Australia’s Submarine Decision Under the Microscope

by November 2021
French President Emmanuel Macron and Australian Prime Minister Malcolm Turnbull stand on the deck of a Royal Australian Navy submarine in Sydney, 2018. Photo credit: Ludovic Marin/Abaca Press

The Australian government informed the French government on September 15, 2021 that it was withdrawing from a large signed contract to develop next generation conventional submarines. The Australian government then announced that it would instead be acquiring British or American nuclear-powered submarines to replace its current Collins class diesel electric submarines. This has created a diplomatic rift between Canberra and Paris. 

The decision was taken for three reasons. Relations with the French were not good, and ongoing rancor over the terms and conditions of the contract were irritating powerful people in Canberra. The strategic environment has been rapidly deteriorating; although France is a marginal player in Indo-Pacific affairs, it has been closer to China than either London or Washington and Canberra saw it as a less than fully reliable strategic partner if push came to shove. Finally, Washington and London resolved to stand up to China and made it clear to Canberra that they see Australia as an indispensable strategic ally in the looming geostrategic confrontation.

I have been an observer of these developments for many years. Ten years ago, before any decision had been taken in Canberra on the next generation submarine capability, I was asked, as a special consultant, to run a series of workshops for the Submarine Institute of Australia (SIA) on the core issues involved. Those workshops equipped me to understand the series of developments that have since unfolded. This essay is written from that perspective.

Since the 1980s, Australia has labored under a law that prohibits the development of a nuclear industry within its borders. That has been one of two impediments to any idea of acquiring nuclear powered submarines. The other impediment was, until very recently, the US refusal to make them available. This impediment was suddenly removed of late, which precipitated the decision—given the dissatisfaction with the French deal—to make the radical shift to nuclear submarines. The lack of a nuclear industry, however, will still impede the operating and sustaining of such boats when they become available. That is an issue that remains to be tackled.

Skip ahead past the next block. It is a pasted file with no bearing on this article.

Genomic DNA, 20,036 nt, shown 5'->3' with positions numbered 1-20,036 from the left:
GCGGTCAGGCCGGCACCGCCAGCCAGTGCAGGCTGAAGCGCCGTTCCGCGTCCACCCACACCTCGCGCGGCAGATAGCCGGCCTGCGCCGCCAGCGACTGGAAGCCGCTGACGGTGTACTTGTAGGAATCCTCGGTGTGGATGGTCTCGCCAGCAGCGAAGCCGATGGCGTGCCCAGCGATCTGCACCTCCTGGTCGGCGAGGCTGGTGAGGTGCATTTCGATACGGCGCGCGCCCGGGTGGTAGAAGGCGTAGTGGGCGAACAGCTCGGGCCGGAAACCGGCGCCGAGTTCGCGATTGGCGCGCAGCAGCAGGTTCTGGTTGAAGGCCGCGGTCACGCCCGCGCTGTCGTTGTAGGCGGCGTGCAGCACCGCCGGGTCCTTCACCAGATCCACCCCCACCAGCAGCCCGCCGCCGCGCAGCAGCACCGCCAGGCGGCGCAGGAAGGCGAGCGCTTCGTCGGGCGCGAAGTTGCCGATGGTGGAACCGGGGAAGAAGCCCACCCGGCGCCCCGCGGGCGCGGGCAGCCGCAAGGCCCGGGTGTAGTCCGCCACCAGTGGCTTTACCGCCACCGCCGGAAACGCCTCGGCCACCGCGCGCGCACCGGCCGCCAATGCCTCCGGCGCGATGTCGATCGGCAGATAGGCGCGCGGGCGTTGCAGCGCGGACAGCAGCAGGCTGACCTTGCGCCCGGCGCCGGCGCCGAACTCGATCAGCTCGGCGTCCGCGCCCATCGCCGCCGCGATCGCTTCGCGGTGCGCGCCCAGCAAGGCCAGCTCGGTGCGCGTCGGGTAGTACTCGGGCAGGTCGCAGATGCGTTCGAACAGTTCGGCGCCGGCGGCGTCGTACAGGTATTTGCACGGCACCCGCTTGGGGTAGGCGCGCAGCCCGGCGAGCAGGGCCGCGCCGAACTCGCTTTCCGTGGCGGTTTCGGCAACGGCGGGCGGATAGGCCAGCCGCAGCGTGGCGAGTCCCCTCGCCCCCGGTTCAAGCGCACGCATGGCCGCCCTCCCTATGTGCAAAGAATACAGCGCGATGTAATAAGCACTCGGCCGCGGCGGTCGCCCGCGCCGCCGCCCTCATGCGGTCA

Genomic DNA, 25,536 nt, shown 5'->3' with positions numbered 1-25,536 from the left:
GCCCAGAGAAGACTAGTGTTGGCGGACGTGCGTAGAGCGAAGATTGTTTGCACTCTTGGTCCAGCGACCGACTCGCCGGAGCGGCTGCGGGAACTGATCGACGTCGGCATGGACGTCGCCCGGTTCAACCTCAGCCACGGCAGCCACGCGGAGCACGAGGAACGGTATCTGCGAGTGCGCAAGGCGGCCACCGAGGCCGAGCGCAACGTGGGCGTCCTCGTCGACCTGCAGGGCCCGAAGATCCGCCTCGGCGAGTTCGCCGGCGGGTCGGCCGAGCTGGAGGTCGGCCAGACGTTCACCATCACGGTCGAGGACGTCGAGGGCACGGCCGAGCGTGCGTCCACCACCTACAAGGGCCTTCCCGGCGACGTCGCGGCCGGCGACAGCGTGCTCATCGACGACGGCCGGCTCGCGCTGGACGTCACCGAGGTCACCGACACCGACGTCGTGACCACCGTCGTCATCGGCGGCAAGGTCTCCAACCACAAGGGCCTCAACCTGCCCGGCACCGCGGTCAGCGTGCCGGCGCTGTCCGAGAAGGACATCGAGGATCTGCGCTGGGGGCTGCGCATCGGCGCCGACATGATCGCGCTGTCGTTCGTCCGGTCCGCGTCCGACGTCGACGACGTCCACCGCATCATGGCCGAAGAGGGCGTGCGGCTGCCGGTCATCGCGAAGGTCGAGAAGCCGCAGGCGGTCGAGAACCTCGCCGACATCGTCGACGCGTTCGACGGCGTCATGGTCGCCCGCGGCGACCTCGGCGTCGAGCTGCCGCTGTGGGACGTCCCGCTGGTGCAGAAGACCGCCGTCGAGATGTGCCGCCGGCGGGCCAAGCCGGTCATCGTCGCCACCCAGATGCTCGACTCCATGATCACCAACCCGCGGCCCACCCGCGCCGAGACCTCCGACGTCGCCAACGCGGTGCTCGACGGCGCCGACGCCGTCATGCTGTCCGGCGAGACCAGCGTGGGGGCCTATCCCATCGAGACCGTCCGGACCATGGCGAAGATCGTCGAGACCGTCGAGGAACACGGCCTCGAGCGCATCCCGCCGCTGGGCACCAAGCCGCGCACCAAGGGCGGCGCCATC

In the first SIA workshop, held at ANZAC House, in Melbourne, in 2011, the senior submariners made it clear that the Virginia class nuclear submarines, purchased from the US, would be the perfect solution to Australia’s maritime security needs—if they were available—but that the above two impediments seemed insuperable. Therefore, Australia would have to settle for conventional boats. The central focus from that point was to make the case—contested by various parties in both the armed services and the political class—that those conventional boats had to be long range ones.

Why long range? Because Australia is an enormous country, with an immense coastline and a vast maritime territory, as well as being a long way from where it seeks to operate its submarines. This is not true of any country in Europe or the Middle East to any appreciable extent. The boats had to be long range simply to get from their home bases to the South China Sea or further north, or to patrol the straits in the archipelago to the country’s north, or the enormous expanse of the South Pacific and Melanesia. They also needed to be able to remain on station for as long as possible and to be able to rotate.

The AUKUS revolution is just beginning.
Macron and Turnbull visit the HMAS Waller, a Collins-class submarine, in Sydney. Photo credit: Ludovic Marin/Abaca Press

Nuclear submarines are far better than conventional submarines because they are faster, quieter, and have vastly greater staying power on station than any conventional platform. Short of that, the Collins class submarines are designed to fill these roles to the greatest extent possible. They are very good at what they do—within conventional limits. There were problems in building and operating them and much controversy ensued; however, those problems were overcome and a great deal was learned in the process. The most practical and affordable option, at that time, would have been to proceed with a “son-of-Collins” conventional boat and keep the production lines operating.